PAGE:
Did you know that TODAY:
*50 million men, woman and children are in pain from arthritis
*140,000 people with arthritis will visit their doctor
* 3,750 joints will be replaced
* Arthritis will be the largest category of disability claims filed
* Arthritis will cost this country $350M
* 3 people will DIE today from arthritis
We also got a brief report on Jake's recent Gastric Emptying Scan he had at Shands Hospital in late February. Jake had this gastric emptying test to help measure the time it takes his food to empty from his stomach and enter his small intestine. It also is to help us to figure out why Jake is vomiting, having abdominal pain, and having a hard time gaining weight. His scan studies indicated that it took Jake 91 minutes, which was slightly abnormal and took longer than normal for his radioactive eggs to leave his stomach. Not really sure what is the next step ??? We are in limbo and awaiting our new medical consult appointments at Vanderbuilt. In the meantime, Jake has lost a few pounds that he had just gained in March. His GI issues are still a mystery to us. We can't figure out his pattern and explain why he vomits when he does? Sunday was a beautiful day- and we decided after church to go to a park to play a bit. As much as Jake wanted to play, he kept coming back to me, complaining he didn't feel well. Once again, he didn't make it an hour before vomiting. There goes any calories he had consumed that day!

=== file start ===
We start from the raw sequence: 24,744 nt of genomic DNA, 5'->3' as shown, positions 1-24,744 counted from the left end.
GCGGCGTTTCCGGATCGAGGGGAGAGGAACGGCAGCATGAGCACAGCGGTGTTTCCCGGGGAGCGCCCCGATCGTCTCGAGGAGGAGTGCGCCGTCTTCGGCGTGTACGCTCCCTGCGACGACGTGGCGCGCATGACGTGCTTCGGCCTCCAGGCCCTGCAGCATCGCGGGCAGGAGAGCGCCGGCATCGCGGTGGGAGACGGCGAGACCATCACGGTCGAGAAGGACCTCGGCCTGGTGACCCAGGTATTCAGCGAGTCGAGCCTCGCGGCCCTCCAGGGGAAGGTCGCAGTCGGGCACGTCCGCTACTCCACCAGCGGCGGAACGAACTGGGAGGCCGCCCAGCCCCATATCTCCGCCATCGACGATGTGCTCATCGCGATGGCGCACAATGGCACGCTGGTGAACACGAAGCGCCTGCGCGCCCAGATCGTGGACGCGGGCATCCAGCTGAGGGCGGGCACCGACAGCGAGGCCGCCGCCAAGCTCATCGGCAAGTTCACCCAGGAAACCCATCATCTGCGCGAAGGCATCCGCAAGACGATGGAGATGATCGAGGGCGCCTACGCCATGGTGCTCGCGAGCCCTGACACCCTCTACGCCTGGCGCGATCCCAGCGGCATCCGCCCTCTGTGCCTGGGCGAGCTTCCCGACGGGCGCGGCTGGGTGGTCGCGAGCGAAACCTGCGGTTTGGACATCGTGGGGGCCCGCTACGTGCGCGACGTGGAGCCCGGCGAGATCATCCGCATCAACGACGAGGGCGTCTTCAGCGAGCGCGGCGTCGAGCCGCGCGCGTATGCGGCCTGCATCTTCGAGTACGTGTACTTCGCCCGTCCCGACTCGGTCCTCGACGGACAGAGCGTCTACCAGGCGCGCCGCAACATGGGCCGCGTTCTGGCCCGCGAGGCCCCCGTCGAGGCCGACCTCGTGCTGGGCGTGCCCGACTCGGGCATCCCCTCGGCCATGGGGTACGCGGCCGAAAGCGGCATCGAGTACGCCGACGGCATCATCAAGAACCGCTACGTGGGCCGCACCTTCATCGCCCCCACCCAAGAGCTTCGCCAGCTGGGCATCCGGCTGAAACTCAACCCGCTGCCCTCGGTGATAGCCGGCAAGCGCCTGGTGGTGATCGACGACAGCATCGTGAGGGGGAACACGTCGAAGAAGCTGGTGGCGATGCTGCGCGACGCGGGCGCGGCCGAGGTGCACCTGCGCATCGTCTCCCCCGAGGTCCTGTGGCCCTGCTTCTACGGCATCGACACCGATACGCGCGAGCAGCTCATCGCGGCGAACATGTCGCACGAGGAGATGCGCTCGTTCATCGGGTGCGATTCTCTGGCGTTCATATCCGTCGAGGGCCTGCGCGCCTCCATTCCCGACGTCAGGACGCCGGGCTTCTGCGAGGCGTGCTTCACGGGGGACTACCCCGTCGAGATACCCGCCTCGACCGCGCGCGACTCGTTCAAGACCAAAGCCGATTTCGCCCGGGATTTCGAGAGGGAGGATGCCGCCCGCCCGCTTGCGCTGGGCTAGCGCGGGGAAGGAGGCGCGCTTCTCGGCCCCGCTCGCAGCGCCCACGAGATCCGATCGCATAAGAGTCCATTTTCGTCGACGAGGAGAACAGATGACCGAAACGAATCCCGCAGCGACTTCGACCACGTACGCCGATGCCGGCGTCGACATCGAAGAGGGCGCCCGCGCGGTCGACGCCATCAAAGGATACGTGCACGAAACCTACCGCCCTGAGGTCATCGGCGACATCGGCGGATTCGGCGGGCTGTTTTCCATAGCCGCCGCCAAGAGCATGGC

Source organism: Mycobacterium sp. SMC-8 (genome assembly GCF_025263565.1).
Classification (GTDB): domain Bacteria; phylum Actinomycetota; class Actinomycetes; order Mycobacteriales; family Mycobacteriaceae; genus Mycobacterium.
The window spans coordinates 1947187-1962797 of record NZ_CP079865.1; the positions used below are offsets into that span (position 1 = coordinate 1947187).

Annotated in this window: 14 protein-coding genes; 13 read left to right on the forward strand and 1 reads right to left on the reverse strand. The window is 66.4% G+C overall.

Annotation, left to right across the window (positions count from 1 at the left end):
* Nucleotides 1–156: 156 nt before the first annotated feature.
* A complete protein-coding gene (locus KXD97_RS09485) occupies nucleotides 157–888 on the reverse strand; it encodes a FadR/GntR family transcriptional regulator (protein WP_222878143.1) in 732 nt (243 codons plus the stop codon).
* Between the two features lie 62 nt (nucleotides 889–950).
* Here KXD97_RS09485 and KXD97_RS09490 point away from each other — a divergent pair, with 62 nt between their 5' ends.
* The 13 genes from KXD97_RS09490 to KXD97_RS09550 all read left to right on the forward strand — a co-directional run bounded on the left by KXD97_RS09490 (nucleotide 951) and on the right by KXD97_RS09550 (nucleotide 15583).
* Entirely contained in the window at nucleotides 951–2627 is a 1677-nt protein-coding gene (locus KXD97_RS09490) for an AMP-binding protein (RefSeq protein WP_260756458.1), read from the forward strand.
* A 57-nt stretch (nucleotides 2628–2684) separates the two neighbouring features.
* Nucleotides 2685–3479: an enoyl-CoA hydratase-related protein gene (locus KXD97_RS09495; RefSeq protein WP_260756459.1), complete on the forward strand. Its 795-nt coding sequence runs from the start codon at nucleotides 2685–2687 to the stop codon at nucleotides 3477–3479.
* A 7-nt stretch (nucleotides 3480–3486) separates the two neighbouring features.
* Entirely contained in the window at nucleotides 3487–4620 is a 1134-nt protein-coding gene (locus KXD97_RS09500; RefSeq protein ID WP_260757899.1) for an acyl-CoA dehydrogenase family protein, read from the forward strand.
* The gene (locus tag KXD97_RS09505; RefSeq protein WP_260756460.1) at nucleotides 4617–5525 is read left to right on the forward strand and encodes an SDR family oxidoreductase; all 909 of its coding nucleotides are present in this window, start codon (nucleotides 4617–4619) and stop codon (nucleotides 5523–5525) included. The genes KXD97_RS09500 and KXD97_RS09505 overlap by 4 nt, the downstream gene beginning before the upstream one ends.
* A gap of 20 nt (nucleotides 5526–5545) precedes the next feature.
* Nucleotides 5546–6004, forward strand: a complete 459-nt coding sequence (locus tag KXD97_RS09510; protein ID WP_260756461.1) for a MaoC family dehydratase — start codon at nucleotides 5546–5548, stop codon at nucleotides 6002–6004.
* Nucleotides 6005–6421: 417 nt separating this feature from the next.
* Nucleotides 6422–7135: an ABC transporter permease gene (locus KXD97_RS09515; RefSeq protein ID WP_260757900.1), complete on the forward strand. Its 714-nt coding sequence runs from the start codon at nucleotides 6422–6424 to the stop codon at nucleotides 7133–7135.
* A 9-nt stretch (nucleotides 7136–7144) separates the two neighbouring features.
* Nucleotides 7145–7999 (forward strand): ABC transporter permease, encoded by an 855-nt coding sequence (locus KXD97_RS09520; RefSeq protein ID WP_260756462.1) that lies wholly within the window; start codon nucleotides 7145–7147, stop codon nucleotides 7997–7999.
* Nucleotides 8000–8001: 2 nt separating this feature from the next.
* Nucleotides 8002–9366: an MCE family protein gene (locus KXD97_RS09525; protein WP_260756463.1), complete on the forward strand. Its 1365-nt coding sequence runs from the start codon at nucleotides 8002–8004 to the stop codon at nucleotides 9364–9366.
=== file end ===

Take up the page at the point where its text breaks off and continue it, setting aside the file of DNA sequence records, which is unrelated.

On a positive note, we received Jake's chest scans back from the Pediatric Cardiologist. Happy to share there is NO MASS!! Hip Hip Horray!! Jake overall had a good, healthy Cardiology appointment. His ECHO and EKG looked good. He wore a event heart monitor- we are still awaiting final report, but am assuming no news is good news. The cardiologist believes most of Jake's chest pains come from his severe costeochronditis. We were well aware Jake has severe costeochronditis and has had it severely from initial diagnosis. What we did learn is that Jake has a chest deformation, called Pectus Carinatum. Pectus carinatum occurs when the cartilage of the ribs and breastbone (sternum) undergo excessive growth, causing them the sternum to protrude. It may worsen when Jake has growth spurts or becomes a adolescent. There are basically two options to treat this as Jake gets to be in his early teens. 1) External Bracing 2) Surgery. We are certainly going to pray that Jake's deformation does not progress over time and that he is not bothered by the appearance and can remain active without further issues.